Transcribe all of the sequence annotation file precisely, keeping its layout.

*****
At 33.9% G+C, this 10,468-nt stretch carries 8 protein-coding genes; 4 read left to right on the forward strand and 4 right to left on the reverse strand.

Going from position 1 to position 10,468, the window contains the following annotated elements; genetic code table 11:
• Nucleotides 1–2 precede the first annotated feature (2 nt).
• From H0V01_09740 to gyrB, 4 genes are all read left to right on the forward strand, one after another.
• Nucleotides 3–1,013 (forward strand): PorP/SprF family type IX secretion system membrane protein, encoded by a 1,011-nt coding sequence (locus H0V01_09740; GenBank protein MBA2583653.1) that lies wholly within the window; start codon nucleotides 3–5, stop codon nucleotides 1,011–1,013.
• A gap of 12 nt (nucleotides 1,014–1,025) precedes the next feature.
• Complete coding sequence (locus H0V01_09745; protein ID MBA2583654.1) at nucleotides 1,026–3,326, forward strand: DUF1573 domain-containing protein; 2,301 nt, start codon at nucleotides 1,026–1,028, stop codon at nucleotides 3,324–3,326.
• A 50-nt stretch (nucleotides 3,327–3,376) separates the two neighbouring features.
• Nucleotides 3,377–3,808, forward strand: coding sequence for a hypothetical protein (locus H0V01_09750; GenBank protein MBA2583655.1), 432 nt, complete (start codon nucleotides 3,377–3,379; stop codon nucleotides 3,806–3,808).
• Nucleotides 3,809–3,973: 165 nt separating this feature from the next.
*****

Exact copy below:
At 33.9% G+C, this 10,468-nt stretch carries 8 protein-coding genes; 4 read left to right on the forward strand and 4 right to left on the reverse strand.

Going from position 1 to position 10,468, the window contains the following annotated elements; genetic code table 11:
• Nucleotides 1–2 precede the first annotated feature (2 nt).
• From H0V01_09740 to gyrB, 4 genes are all read left to right on the forward strand, one after another.
• Nucleotides 3–1,013 (forward strand): PorP/SprF family type IX secretion system membrane protein, encoded by a 1,011-nt coding sequence (locus H0V01_09740; GenBank protein MBA2583653.1) that lies wholly within the window; start codon nucleotides 3–5, stop codon nucleotides 1,011–1,013.
• A gap of 12 nt (nucleotides 1,014–1,025) precedes the next feature.
• Complete coding sequence (locus H0V01_09745; protein ID MBA2583654.1) at nucleotides 1,026–3,326, forward strand: DUF1573 domain-containing protein; 2,301 nt, start codon at nucleotides 1,026–1,028, stop codon at nucleotides 3,324–3,326.
• A 50-nt stretch (nucleotides 3,327–3,376) separates the two neighbouring features.
• Nucleotides 3,377–3,808, forward strand: coding sequence for a hypothetical protein (locus H0V01_09750; GenBank protein MBA2583655.1), 432 nt, complete (start codon nucleotides 3,377–3,379; stop codon nucleotides 3,806–3,808).
• Nucleotides 3,809–3,973: 165 nt separating this feature from the next.